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The double-edged sword of nostalgia – is it reviving or stifling creativity?

Callum Woodbridge

Callum Woodbridge, senior creator at SocialChain, delves into the surge of nostalgia and sets out what this means for creatives.

Upon entering my local pub, young people adorned in JNCO jeans sing along to songs written a generation before them about cultural touchpoints that are seemingly no longer relevant. Has a shift from nostalgic motifs to full-blown cultural regurgitation occurred, and how is it possible to create in a world that only seems to value the previously created?

To understand the surge in nostalgic media and discussion, we need to contextualise it within the wider context of the emerging adult generation in the West. Economic uncertainty, the breakdown of the social contract during the pandemic and an ever-increasing focus on profit over experimentation are creating a world that values regurgitation and rose-tinted reflection over innovation.

Young people turn to consumption of the past as an indicator of more stable times and comfort. For example, binge-watching the rent-controlled financial freedom in Manhattan (which was already a pipe dream at the time of airing) of F R I E N D S from the tiny bedroom of your unheated, damp flat that you share with 4 disconnected strangers and pay 75% of your take-home income for. But is this desire amongst young people to consume existing content destroying the essence of what it means to create something new?

Photographer Louis Bever would likely argue the contrary. Pairing vintage sportswear with dramatic Enlightenment-Era frescos brings us artwork that borrows from the past to create something new – much like how the thinkers of the Renaissance drew fondly from the philosophy of the eras before them. A borrowed nostalgia featuring artwork influenced by its own brand of historical re-imagining brings into focus the cyclical nature of art, fashion and thinking.

From a global perspective, Luo Yang is leading the modern conversation surrounding Chinese youth culture through a nostalgic lens. Intimate portraits of young women document an emerging counter-cultural rejection of previously held social expectations. Stylistically her work is reminiscent of the iconic Chinese protest photography from Li Zhensheng; but the American reference points are also clear to see. With a splash of Larry Clark and Julia Fox’s early work, Yang’s international influences converge to tell a new story that feels both contemporary and rooted in the history of the art form in China and beyond.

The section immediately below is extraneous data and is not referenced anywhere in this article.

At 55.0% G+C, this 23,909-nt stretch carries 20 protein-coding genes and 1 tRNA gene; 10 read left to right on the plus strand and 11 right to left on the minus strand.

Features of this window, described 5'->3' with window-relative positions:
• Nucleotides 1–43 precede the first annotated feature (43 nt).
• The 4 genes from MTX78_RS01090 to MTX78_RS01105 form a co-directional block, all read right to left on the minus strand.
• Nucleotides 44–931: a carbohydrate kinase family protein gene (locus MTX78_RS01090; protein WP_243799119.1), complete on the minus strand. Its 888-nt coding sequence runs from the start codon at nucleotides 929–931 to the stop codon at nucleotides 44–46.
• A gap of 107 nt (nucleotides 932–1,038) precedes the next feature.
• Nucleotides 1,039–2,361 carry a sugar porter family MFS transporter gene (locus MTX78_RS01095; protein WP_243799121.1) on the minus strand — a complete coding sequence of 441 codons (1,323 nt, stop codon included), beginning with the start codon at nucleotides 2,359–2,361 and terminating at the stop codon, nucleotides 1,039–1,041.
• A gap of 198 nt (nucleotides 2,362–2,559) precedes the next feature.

Even the seemingly antiquated art of film has begun to evolve through our phone screens. TikTok filmmaker Baron Ryan introduces the introspective world of 70s Hollywood to the short form vertical landscape of modern content. His musings on the struggles of contemporary life feel like they could only exist in the 2020s, but the visual language of Wes Anderson and the erratic, Allen Ginsberg-esque narrative structure clearly root his work within multiple previous decades.

A pessimistic critic would dismiss this as ‘derivative’ in the same way George Lucas was deemed an imitator of 1950s science fiction serials in his early career. The success and psychological impact of art inspired by previous generations is clearly nothing new, however, modern creatives are no longer limited to the available inspiration of curated television channels or cinema listings. This is reflected in the diversity of reference points within their work.

From vintage Arsenal shin pads to quiet youth revolution and introspective conversations with invisible therapists, the emerging generation of artists is reaching back into the past to help tell their stories in the present. To dismiss this as a ‘death’ of originality within art would be short-sighted and a nostalgic take in and of itself.

Dropping off my empty pint glass at the bar in my local, I compliment one of the regulars on his patched-up faded leather jacket. We chat for a bit about Marlon Brando’s iconic biker outfit in The Wild One and discover a nostalgic love shared across generations. “That film’s older than me, and this coat is older than you!” he jokes as we shuffle out past a group dressed for the Second Summer of 2002.

The bottom line is this: in embracing the past to shape the present, today’s creators weave a tapestry of innovation rooted in nostalgia – proving that originality can still thrive in the echoes of history.

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